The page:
Groundwater is found beneath the surface of the Earth and exists in soil pores and in the fractures of rock formations. Groundwater sources are more commonly called aquifers; these deposits of water are fed from above ground, purified, and returned to the surface through springs, wetlands or wells.
In 2010, about 15,600 cubic decametres of groundwater were licenced for use in the Battle River watershed. Municipal and agricultural uses accounted for about 80% of total groundwater licences, with industrial, commercial, and other uses accounting for the remainder. In the same year, about 1,800 cubic decametres were licensed in the Sounding Creek watershed. Here, municipal and agricultural uses accounted for about 90% of total licences.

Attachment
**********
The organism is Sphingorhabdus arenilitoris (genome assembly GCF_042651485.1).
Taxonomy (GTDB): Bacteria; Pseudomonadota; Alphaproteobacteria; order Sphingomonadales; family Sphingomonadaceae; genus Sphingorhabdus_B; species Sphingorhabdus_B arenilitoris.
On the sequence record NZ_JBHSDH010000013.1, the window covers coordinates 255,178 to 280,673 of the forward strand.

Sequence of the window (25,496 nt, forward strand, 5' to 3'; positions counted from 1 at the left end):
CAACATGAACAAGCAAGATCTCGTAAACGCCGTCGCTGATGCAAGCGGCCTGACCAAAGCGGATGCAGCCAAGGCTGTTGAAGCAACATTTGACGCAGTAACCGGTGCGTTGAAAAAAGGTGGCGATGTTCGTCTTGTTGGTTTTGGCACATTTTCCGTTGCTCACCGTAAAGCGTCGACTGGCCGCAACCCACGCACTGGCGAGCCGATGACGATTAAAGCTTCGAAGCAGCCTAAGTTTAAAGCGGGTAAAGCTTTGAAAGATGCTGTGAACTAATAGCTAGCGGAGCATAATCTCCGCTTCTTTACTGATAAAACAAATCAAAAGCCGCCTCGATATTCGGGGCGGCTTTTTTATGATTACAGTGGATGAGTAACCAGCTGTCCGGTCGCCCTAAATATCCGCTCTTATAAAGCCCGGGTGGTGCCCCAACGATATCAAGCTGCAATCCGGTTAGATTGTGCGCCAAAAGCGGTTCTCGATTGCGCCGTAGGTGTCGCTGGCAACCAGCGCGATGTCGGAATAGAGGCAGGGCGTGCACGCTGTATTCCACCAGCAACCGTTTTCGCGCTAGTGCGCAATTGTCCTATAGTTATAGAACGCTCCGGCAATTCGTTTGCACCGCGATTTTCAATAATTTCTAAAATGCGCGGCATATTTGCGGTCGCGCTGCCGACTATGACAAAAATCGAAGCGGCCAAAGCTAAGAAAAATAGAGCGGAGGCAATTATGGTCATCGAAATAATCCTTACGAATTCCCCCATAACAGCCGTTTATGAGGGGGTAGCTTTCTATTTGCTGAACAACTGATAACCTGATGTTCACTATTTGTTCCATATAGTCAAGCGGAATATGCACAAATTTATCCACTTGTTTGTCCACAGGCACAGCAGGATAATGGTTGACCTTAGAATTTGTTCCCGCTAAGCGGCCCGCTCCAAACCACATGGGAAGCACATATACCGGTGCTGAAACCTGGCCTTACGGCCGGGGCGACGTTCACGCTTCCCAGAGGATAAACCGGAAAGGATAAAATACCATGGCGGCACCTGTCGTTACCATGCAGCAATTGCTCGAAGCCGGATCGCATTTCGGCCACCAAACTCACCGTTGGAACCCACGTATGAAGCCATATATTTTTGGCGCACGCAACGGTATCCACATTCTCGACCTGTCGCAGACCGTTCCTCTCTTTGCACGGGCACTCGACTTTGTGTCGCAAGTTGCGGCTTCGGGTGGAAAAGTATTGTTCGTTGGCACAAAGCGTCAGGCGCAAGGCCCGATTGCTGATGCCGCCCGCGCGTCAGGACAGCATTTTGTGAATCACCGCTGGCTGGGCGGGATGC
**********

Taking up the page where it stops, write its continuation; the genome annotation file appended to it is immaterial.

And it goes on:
Although we know how much groundwater is licensed, we don’t have a clear picture of how much groundwater is actually used every year, especially when unlicensed withdrawals are taken into account. We also don’t know how much groundwater we have in the first place, or the rate at which groundwater recharge occurs, or the quality of our groundwater resources. Thus, it is difficult to gauge the sustainability of our current use and management of groundwater resources. These are significant gaps in our knowledge that should be addressed in order to ensure ongoing, sustainable access to this resource.
The Groundwater Quantity component of the Watershed Management Plan is forthcoming.